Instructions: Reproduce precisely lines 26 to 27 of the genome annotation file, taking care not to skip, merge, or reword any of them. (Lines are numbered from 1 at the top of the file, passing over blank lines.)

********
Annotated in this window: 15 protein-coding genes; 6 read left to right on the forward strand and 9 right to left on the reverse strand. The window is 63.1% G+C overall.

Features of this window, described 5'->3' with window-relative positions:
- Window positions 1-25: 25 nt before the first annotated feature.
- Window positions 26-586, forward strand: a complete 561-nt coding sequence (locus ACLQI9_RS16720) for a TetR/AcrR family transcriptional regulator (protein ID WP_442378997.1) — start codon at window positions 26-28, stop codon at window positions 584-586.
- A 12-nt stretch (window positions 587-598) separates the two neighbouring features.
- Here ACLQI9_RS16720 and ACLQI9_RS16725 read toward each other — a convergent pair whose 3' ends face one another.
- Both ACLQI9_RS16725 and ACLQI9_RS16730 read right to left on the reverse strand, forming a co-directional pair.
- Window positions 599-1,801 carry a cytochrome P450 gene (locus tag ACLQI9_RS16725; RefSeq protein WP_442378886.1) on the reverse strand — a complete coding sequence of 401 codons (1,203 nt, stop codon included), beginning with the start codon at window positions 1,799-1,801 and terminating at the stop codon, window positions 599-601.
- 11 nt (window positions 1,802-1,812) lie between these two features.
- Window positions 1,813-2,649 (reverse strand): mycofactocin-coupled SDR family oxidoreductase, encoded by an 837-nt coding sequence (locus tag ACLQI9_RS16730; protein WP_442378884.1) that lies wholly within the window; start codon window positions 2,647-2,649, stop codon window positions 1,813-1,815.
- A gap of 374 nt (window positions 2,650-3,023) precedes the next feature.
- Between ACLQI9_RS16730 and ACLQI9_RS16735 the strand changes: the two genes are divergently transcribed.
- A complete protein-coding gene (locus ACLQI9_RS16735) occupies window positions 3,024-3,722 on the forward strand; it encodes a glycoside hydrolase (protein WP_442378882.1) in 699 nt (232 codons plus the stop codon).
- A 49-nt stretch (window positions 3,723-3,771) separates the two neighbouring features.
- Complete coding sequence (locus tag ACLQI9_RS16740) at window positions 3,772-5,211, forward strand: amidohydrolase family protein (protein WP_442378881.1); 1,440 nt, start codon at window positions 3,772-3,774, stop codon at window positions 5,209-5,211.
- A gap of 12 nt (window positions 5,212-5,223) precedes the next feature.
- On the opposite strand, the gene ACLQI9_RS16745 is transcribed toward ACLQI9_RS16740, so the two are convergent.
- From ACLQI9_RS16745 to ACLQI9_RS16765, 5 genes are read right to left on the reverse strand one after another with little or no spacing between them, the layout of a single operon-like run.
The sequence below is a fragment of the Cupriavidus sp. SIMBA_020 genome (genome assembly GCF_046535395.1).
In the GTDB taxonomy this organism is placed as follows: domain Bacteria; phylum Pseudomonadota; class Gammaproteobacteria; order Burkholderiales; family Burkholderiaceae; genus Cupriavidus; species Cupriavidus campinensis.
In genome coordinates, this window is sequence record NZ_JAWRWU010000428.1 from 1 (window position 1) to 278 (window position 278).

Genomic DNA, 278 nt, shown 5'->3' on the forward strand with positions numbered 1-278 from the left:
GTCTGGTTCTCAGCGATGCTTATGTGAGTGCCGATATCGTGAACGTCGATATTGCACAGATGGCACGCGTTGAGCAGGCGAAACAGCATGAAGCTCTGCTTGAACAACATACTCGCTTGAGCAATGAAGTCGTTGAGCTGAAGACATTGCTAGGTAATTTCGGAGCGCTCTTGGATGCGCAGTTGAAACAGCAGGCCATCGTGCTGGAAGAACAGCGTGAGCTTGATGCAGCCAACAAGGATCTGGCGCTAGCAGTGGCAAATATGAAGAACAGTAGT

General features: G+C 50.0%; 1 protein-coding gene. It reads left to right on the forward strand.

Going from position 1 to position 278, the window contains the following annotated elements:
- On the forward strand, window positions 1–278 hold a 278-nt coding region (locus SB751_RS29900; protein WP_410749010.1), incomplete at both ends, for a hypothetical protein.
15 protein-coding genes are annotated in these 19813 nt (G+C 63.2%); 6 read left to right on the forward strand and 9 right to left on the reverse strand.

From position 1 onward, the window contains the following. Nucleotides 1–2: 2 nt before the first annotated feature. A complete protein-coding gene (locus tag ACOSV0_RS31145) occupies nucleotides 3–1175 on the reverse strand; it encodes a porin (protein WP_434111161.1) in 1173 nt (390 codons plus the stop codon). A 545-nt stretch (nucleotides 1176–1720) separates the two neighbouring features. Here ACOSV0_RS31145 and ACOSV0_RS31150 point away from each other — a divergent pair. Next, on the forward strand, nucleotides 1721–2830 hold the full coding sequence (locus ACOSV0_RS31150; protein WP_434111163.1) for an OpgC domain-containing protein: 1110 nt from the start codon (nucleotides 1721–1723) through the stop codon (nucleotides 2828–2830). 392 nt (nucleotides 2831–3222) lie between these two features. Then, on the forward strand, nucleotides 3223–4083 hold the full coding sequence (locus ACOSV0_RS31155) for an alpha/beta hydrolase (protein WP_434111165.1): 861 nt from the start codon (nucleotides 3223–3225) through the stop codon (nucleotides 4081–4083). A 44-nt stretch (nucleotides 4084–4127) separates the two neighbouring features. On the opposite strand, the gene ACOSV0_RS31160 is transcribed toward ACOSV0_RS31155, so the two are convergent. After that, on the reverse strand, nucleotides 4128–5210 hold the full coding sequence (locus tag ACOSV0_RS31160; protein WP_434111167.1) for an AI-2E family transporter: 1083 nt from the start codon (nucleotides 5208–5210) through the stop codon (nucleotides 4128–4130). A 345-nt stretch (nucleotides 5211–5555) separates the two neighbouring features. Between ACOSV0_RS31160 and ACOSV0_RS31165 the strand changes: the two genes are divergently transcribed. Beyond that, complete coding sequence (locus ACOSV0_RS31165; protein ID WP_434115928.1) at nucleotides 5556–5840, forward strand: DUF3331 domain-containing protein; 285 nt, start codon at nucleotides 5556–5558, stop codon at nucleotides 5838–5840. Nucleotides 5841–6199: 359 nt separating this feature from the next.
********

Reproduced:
- On the forward strand, window positions 1–278 hold a 278-nt coding region (locus SB751_RS29900; protein WP_410749010.1), incomplete at both ends, for a hypothetical protein.
15 protein-coding genes are annotated in these 19813 nt (G+C 63.2%); 6 read left to right on the forward strand and 9 right to left on the reverse strand.